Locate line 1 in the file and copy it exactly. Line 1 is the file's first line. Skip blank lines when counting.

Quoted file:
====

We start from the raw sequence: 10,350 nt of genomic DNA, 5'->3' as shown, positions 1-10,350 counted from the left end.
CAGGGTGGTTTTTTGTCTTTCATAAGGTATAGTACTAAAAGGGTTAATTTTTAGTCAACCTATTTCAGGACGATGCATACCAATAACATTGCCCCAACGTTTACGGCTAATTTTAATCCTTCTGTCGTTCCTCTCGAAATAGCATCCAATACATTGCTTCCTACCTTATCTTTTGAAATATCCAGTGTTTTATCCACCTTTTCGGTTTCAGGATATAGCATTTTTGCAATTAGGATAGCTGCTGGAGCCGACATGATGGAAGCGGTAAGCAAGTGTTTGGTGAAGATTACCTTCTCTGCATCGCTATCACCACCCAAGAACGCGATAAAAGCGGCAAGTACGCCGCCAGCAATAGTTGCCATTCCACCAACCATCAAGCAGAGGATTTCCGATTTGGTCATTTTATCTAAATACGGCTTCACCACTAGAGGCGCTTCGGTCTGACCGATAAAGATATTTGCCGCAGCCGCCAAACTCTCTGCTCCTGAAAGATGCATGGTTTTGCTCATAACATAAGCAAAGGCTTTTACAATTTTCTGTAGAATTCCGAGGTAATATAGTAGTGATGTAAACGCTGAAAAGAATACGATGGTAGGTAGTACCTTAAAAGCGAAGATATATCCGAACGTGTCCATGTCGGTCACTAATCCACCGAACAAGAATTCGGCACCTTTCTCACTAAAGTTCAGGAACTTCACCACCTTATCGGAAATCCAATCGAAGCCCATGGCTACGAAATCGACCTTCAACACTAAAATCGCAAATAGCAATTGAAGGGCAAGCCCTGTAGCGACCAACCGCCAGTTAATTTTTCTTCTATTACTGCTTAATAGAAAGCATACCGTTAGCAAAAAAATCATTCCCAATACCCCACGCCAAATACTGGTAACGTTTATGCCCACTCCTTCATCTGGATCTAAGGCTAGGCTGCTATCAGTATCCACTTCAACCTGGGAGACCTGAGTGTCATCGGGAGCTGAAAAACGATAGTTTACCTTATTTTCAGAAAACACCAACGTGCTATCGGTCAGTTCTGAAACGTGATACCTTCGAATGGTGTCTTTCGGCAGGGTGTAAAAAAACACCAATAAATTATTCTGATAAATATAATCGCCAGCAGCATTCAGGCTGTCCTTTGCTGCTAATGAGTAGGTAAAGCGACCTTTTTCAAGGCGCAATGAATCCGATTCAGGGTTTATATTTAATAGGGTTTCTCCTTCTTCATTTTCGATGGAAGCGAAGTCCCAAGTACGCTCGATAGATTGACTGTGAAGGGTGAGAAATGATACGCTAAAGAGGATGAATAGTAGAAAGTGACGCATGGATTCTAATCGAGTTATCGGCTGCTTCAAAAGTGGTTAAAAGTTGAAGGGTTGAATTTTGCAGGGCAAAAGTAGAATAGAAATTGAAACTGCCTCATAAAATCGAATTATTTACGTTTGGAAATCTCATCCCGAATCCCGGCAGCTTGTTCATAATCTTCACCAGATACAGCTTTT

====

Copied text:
We start from the raw sequence: 10,350 nt of genomic DNA, 5'->3' as shown, positions 1-10,350 counted from the left end.